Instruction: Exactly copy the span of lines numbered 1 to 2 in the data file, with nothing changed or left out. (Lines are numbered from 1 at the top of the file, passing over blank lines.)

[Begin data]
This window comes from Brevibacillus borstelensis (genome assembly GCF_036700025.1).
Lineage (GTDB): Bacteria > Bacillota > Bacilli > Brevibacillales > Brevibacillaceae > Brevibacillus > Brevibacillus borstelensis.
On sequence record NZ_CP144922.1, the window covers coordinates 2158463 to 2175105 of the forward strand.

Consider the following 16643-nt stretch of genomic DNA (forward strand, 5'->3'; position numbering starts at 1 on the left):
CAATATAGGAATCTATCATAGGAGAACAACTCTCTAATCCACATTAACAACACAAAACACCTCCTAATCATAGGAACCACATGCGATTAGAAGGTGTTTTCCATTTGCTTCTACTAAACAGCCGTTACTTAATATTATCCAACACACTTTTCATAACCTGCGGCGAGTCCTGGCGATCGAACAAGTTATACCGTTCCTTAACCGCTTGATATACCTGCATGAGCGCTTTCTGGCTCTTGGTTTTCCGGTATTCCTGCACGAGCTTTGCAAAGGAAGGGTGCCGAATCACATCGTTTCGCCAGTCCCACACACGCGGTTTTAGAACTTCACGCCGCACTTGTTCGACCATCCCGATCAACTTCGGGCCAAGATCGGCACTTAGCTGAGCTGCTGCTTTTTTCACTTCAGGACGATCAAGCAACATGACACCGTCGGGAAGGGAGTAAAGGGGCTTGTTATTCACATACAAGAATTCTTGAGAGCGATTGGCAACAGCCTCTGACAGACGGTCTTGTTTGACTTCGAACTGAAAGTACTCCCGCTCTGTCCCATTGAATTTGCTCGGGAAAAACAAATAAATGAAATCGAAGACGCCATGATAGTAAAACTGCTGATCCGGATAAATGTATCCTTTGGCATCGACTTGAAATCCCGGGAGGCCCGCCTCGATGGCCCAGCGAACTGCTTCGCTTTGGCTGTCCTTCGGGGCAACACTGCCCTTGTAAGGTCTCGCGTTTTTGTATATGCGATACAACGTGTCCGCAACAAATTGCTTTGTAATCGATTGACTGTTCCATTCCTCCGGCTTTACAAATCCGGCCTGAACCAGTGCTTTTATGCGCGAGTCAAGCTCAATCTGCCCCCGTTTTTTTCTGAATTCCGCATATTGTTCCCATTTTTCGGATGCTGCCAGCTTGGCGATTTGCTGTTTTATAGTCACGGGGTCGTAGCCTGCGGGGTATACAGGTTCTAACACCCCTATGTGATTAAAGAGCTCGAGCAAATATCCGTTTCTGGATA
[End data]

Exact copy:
This window comes from Brevibacillus borstelensis (genome assembly GCF_036700025.1).
Lineage (GTDB): Bacteria > Bacillota > Bacilli > Brevibacillales > Brevibacillaceae > Brevibacillus > Brevibacillus borstelensis.